Ever dreamed about a downtown grocery?
Wake up and come on over.
Rochester’s East End. We’ve all strolled its streets. Stopped in at a gallery. Seen a film. Heard a concert. Passed artists and students and entrepreneurs on its sidewalks. And noticed—especially if we live or work in the neighborhood—something was missing. Something big. Something vital.
A grocery store.
We’ve been daydreaming, too. About a store that’s big enough to carry everyday basics. Brands you know and love, sure. Ah, but small enough to navigate. Where bins brim with bright, juicy, hand-selected produce, fresh from our own region. Where a kitchen serves up scrumptious comfort foods worthy of a chef’s table.
We dreamed of a staff who share the public’s passion for good food and uniquely local fare. Friendly-faced clerks who know customers by name. Who tip them off to the latest delivery of local peaches. Or chocolates! No wait—cheese!
We even dreamed of a comfy corner for a workday lunch. A place to linger over deep, dark coffee. Ahhh, that rich aroma of a Rochester hometown roast.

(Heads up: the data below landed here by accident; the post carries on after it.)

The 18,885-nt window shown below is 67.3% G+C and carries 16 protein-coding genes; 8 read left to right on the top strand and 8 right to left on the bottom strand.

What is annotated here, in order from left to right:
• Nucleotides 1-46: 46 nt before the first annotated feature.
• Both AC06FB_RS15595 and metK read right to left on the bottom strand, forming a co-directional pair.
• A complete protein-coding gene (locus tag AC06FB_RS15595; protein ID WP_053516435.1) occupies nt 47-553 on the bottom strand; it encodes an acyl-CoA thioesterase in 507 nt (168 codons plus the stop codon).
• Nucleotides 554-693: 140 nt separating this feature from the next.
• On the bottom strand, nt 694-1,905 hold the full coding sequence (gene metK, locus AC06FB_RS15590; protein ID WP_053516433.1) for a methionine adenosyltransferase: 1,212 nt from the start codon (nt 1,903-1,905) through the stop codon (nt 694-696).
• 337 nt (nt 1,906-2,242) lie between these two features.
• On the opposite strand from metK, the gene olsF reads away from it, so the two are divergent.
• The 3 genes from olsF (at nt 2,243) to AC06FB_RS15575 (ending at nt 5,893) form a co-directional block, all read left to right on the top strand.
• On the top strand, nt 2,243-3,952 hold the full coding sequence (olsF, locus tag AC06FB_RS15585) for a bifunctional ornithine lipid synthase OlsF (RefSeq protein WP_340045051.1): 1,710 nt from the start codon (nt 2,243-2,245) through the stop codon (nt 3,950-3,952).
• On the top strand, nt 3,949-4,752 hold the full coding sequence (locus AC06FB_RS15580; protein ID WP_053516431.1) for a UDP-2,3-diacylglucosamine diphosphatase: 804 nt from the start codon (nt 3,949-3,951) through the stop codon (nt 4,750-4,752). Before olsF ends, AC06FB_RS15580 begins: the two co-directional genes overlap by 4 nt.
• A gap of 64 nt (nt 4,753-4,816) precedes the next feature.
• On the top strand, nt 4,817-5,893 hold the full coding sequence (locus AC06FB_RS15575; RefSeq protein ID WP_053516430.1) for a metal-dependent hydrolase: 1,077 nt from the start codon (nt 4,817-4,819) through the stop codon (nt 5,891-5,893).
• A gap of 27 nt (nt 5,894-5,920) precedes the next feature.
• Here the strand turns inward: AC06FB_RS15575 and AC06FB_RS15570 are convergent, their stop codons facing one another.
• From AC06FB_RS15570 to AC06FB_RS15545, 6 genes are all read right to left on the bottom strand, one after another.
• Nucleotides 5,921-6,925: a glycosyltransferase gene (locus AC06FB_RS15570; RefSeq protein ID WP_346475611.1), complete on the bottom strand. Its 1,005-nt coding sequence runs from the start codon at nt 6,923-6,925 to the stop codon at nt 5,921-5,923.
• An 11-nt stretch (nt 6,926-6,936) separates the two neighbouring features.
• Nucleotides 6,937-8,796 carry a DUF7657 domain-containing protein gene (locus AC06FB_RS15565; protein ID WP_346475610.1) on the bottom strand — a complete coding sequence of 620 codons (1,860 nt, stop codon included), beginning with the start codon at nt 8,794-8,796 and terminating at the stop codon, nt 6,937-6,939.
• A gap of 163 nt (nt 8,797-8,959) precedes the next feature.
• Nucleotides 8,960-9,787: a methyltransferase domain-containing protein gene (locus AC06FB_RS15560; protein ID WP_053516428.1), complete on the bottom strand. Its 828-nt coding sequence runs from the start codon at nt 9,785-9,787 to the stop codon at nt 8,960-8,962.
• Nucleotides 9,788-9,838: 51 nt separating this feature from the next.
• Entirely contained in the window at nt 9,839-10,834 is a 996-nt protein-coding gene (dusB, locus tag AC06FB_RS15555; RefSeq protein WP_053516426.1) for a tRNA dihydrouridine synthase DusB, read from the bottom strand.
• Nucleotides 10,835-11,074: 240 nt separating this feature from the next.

So. You’ve been dreaming too?
Good morning, Sunshine. Welcome to Hart’s.
A little history.
So, how’d we get here? The vision for Hart’s Local Grocers began in the mind of Glenn Kellogg, a Washington, D.C., urban economic planner who landed in Rochester in 2011 with his wife, who actually grew up in the Browncroft neighborhood. Glenn studied cities across the U.S., looking for one that offered the right mix of livability and opportunity. Rochester had all the ingredients—and a cultural spark that drew them in.
After the couple settled here, Glenn drafted a business plan in 2012 and gathered a team of industry and startup veterans from around the region and the country. Their first meeting aptly came to order around a dining room table.
The task they faced was to launch a new city market that would offer a perfect combination of local food, regional cuisine, and daily grocery needs. Study the demographics. Look at city neighborhoods. Identify the best opportunities and locations. Find out what residents were hungry for.
And, in their market research, the team discovered a once-loved Rochester neighborhood market called Hart’s—a name not seen here since the 1940s. A name that offered a fitting tribute to local history. A way to connect bygone charm with forward-looking optimism.
A new business was born.